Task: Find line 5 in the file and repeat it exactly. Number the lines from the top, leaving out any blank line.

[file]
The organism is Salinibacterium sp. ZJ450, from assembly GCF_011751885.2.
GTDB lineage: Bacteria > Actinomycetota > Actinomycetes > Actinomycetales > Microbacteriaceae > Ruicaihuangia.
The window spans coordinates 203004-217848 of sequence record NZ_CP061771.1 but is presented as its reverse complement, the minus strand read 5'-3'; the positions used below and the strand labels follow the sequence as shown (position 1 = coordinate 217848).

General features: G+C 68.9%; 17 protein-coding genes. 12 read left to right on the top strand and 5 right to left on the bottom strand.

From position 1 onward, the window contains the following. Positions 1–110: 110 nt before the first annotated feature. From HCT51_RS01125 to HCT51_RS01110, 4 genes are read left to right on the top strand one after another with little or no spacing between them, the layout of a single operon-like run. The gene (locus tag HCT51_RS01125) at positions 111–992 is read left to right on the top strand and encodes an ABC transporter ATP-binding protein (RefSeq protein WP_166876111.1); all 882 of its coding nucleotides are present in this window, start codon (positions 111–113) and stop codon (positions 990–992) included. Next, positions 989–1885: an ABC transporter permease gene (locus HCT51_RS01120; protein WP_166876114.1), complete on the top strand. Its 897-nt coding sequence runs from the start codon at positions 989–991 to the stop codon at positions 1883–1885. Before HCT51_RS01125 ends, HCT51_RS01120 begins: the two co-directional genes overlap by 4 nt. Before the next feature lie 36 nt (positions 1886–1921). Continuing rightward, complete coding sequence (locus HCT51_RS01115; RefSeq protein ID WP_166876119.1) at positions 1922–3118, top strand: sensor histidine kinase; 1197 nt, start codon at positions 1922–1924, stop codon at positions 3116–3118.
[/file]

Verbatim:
From position 1 onward, the window contains the following. Positions 1–110: 110 nt before the first annotated feature. From HCT51_RS01125 to HCT51_RS01110, 4 genes are read left to right on the top strand one after another with little or no spacing between them, the layout of a single operon-like run. The gene (locus tag HCT51_RS01125) at positions 111–992 is read left to right on the top strand and encodes an ABC transporter ATP-binding protein (RefSeq protein WP_166876111.1); all 882 of its coding nucleotides are present in this window, start codon (positions 111–113) and stop codon (positions 990–992) included. Next, positions 989–1885: an ABC transporter permease gene (locus HCT51_RS01120; protein WP_166876114.1), complete on the top strand. Its 897-nt coding sequence runs from the start codon at positions 989–991 to the stop codon at positions 1883–1885. Before HCT51_RS01125 ends, HCT51_RS01120 begins: the two co-directional genes overlap by 4 nt. Before the next feature lie 36 nt (positions 1886–1921). Continuing rightward, complete coding sequence (locus HCT51_RS01115; RefSeq protein ID WP_166876119.1) at positions 1922–3118, top strand: sensor histidine kinase; 1197 nt, start codon at positions 1922–1924, stop codon at positions 3116–3118.